"If you have live stock, you have dead stock." So, so true. My heart broke so many times growing up on a working farm with pigs, horses, sheep, chickens - you name it. So sorry to hear of this loss.
What a beautiful animal. So sorry for your loss. Thank you for sharing. My niece starts UPenn vet school in the Fall. I think of her often and how she will process the loss of such beautiful animals. She plans to be a large animal vet.
I’m so sorry. It’s one of the reasons I haven’t dared to pursue my dream of owning horses and sheep. My heart breaks too easily. Thinking of you and you process the grief of this precious life and the dreams you anticipated.
Our baby goats have their own playground. The tree stumps are natural and harvested from the farm. The slide is...not. They inherited it from my kids. But they do love both. ... See MoreSee Less
3 days ago
Sweet pic! Looks like there having fun!
They are awesome to watch
Jessica Ann Markfort thought of your newest lil friends 🥰
GREAT EXEERCIE FOR THESE ADORABLE ANIMALS!!
I believe they are the most playful baby animal.
So. Much. Fun!
Do they ever go down the slide?
So adorable ❤️
Nice set up
So adorable 😍
I'm calling it, folks. Twelve lambs, and we're done. What a lovely lambing spring we had. All healthy and vigorous, and (for the first time, I think) an even split: six ram lambs and six ewe lambs.
Now for the next step. When they're between two and three months old, we'll "dry lot" them--put them in a paddock where they have free choice grain and hay but no grass. This keeps them from getting a fatal parasite load before their immune systems develop enough to fight it off (that's closer to September). They'll grow that beautiful wool all winter, and in the spring we'll shear them and have twelve gorgeous lambswool fleeces for sale! ... See MoreSee Less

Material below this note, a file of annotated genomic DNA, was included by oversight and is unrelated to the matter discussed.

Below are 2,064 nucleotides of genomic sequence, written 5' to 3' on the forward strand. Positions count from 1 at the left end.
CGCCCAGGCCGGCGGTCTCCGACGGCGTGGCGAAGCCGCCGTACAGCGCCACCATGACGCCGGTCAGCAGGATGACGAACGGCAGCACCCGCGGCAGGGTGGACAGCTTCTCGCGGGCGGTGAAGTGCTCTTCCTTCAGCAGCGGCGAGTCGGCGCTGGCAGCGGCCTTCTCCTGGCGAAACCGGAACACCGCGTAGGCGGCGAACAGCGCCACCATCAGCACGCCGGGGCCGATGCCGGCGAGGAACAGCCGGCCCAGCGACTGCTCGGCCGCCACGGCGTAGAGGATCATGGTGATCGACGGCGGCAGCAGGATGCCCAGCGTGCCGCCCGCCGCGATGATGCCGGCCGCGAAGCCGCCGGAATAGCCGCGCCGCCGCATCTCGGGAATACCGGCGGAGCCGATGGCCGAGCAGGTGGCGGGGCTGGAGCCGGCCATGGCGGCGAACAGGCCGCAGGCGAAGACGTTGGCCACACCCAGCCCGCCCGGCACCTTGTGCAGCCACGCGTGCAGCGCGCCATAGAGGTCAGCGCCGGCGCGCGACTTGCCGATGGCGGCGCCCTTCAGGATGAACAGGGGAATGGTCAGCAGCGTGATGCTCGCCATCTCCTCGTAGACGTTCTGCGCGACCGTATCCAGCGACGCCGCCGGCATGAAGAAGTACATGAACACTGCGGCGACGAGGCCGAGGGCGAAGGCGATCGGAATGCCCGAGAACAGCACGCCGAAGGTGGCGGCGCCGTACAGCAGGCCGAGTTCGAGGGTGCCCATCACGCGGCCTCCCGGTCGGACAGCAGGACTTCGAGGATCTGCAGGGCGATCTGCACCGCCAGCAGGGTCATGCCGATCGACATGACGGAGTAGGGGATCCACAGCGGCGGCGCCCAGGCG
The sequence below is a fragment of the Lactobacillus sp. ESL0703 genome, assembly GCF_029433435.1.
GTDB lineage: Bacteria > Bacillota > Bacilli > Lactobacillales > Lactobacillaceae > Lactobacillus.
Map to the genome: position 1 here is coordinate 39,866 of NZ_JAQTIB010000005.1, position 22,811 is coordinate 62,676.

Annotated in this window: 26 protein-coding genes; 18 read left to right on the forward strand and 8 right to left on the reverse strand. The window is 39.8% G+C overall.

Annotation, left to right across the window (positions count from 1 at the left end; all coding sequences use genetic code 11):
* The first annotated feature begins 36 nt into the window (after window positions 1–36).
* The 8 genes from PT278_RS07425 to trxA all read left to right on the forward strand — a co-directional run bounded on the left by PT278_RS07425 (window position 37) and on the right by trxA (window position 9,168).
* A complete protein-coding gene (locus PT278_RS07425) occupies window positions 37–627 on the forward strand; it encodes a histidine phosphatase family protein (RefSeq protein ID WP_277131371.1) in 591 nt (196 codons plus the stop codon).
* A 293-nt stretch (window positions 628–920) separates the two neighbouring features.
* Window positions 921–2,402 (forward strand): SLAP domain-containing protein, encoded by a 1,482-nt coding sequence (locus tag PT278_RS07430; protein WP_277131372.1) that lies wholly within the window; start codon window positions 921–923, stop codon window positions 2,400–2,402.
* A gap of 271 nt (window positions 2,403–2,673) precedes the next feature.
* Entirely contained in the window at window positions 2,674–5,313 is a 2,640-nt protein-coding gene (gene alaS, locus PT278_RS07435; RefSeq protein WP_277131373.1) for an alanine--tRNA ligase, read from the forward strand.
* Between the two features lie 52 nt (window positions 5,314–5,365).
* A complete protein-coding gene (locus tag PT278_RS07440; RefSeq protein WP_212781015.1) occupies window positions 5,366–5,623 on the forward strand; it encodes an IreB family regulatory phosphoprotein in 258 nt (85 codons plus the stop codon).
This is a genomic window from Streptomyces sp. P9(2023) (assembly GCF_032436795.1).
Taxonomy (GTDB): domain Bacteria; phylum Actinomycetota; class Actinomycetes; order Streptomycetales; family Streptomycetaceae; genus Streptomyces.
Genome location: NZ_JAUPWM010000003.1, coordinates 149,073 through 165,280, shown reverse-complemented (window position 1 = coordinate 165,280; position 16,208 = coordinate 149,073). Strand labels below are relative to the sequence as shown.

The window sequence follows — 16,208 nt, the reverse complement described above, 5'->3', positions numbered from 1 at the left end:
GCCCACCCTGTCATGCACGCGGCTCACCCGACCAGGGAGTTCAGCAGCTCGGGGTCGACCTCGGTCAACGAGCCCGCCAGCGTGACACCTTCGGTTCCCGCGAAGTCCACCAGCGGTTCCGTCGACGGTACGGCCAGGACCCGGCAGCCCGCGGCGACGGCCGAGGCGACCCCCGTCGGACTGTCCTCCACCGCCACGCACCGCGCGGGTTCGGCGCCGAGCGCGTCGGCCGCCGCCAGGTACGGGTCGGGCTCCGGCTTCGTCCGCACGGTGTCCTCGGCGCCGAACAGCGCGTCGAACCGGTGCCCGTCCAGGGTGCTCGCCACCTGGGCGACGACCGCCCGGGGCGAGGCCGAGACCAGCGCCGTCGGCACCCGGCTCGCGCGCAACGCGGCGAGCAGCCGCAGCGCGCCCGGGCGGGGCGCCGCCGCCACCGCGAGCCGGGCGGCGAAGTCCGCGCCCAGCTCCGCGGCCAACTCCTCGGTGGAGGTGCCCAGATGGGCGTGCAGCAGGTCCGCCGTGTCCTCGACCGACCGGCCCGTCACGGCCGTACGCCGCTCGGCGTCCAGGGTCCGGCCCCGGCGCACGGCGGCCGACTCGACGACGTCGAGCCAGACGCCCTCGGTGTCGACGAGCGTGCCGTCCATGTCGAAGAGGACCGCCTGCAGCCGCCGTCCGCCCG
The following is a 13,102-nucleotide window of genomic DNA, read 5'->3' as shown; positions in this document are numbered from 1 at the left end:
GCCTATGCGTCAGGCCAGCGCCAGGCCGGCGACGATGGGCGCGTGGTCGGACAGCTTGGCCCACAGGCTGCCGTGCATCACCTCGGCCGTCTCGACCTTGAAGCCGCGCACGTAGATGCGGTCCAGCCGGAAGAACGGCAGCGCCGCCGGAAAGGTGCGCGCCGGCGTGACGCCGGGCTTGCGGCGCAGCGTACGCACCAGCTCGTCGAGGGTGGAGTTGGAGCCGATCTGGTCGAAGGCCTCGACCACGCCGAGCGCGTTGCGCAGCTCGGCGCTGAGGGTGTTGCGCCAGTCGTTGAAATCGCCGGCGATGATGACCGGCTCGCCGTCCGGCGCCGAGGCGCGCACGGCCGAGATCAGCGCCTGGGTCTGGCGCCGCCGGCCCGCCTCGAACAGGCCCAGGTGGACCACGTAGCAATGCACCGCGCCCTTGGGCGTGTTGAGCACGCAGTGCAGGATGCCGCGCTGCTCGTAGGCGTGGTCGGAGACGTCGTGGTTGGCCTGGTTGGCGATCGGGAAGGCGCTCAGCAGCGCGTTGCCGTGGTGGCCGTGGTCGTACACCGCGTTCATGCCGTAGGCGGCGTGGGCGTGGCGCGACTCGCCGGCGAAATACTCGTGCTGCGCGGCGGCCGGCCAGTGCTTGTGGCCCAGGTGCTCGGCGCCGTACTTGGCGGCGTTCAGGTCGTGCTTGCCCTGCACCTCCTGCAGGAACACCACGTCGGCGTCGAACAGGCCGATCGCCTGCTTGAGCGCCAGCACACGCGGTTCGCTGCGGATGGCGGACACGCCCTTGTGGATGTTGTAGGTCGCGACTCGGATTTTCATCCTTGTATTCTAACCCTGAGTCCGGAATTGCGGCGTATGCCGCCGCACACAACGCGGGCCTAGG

4 days ago
are you accepting unpaid interns to travel and come hug them all day? bc i volunteer!
"On the first day of lambing my 🐐 goat gave birth to 3....." I keep humming this bit can't expand, to tired. But still happily humming 12 days of Christmas with goats and lambs
They should be Easy To Name & Remember these Disciples!
I am a fan of yours from my childhood reading your Story of the World volumes which I loved! I'm an educator now and have used your curriculum sets in school clubs! I also LOVE small farms! I would love to purchase one of YOUR lambswool fleeces in advance but have no idea of the cost! Can you pm me?
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Writer (currently working on how we think about what makes us sick, for St. Martins). Farmer (goats, pigs, horses, sheep). Mother/wife/sister/daughter/person.
Just delivered my mare's much-anticipated foal, stillborn.
To all the parents looking at a long Monday, I give you: the thing that’s kept my 2yo happy for an hour for $0.
Today I welcomed and poured wine for our first farm food event since the pandemic. It was outdoors so our guests could safely take off their masks. We could see each other's faces. Like a drink of cold water in a dry, dry place.
"It’s the young single moms and the wives of minimum-wage workers who must stay home if their children are to be cared for. And if they stay home, they cannot dig their way out of poverty. The system is broken."
Hard questions asked by my wonderful cousin Ella Wall Prichard.
Can we vaccinated folks all just agree, right now, not to be a pain in retail, food, and service industry workers' lives if businesses still require masks, or have trouble working out vaccination verification logistics? Please?